How a Person Can Get Infected via World Wide Web Exploits

The World Wide Web is an incredible source of information and has grown increasingly so over the last couple of years. The number of users of the World Wide Web (Www) has also widely increased across the globe. Unfortunately, this seemingly nice scenario has been marred by the activities of hackers, who are on the lookout for certain vulnerabilities and other exploits, to ruin your web experience.

It has therefore become imperative to ask: how one can get infected via WWW? Getting adequate answers to this question will provide us with useful information to guard against falling prey to hackers.

Sources of WWW Infection

Records reveal that the WWW is the most common channel of infection. Hackers take advantage of software vulnerabilities or other exploits, to intercept personal data or infect your computer. Some software such as Oracle Java, Adobe Flash and Adobe Reader have been known to be critically vulnerable. Adobe Flash has been incorporated in browsers like Google Chrome and Internet Explorer, thus creating online security loopholes. Software vulnerability constitute 75.6% source of web assaults.

Other sources of infection from the WWW include malwares from websites – 23.9%, phishing – 0.5%, social media attacks, drive-by downloads and hidden content.

Common Exploits for WWW Infection

Many exploits on the WWW can be used to release attacks on your computer and get you infected. We are going to describe some of these and their inherent dangers, so you will be wary when you come across them. Some of them can be easily identified, while some others appear harmless but subtly harbor sources of attacks. So, how one can get infected via WWW?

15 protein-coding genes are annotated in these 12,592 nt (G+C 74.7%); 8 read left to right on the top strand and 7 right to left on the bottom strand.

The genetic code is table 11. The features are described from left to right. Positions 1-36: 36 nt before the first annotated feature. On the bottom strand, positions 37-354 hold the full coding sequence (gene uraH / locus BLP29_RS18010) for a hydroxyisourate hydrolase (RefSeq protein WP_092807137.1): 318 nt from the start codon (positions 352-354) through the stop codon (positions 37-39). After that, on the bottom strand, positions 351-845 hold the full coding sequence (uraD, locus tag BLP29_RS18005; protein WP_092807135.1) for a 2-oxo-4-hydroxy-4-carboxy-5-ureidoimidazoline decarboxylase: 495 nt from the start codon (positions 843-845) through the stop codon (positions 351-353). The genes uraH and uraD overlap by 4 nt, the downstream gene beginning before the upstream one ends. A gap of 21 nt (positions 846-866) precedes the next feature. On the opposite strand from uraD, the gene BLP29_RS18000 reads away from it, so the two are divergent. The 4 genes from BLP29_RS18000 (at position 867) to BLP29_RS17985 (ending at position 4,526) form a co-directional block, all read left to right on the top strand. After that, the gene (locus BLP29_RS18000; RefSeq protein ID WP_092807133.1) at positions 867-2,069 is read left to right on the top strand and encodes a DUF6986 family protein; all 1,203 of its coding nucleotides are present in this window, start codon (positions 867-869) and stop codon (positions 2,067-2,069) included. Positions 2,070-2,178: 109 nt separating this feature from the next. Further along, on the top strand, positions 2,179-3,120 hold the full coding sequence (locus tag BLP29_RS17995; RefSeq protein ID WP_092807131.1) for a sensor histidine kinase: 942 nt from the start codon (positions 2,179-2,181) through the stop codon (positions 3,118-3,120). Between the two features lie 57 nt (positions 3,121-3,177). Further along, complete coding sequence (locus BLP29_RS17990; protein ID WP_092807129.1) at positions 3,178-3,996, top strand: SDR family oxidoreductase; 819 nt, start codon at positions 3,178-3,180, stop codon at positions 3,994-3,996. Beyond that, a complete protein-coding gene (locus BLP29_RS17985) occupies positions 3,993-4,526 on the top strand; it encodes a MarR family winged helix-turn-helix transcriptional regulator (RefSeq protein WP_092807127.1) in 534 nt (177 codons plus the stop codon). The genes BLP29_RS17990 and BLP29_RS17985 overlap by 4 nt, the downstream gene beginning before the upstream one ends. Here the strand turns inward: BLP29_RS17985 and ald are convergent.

• Malicious Websites: Websites used for malicious intentions deliver 4.63% of cyber attacks. These websites conceal malicious content which are unleashed on your computer the moment you visit them. They are thus designed for the sole purpose of getting you infected via World Wide Web. Within this category of malicious websites, 88.6% of them deliver drive-by downloads, 10.7% are used for phishing attacks, 0.70% of the websites are used for redirecting the user to other destinations on the Internet, which are malware infected. Phishing aims at your personal information such as your email passwords and even your bank details. Drive-by downloads are usually embedded with malwares.
  • Advertisement Networks: 90% of cyber attacks are delivered from advertisement networks. Oftentimes, these advertisement networks install adware and cookies on your computer, which are meant to monitor your online inclinations and preferences. To the detriment of your device, these adware and cookies may contain malwares which will affect your device performance and may subsequently lead to system breakdown.
  • Remarketing Networks: These constitute 4.10% of infections on the WWW. Remarketing networks can deliver attacks to your device, if they contain viruses and other malwares embedded in their content.
  • Malware-Infected Websites: A visit to a malware-infected website is an invitation to instant malware attacks. 1.20% of exploits are delivered through such websites.
  • Typosquatting Normal Websites: This involves cashing in on typographical errors of users when they try to type URLs on their browsers. It is also called URL hijacking. Users get redirected to malicious websites, thereby running into security risks. Studies reveal that 0.04% of infections are delivered via typosquatting sites.
  • Content Delivery Networks: Content delivery networks (CDNs) are setup by data centers using a number of servers. These CDNs have been proven to contain some level (0.03%) of security risks.


The World Wide Web is a great source of information; however, there are inherent dangers lurking around. Your device could be an object of cyber attacks through software vulnerabilities and other exploits. It is of utmost importance that you keep your software updated including your OS, install the best anti-malwares and use a VPN to reduce the risk of getting infected via World Wide Web.

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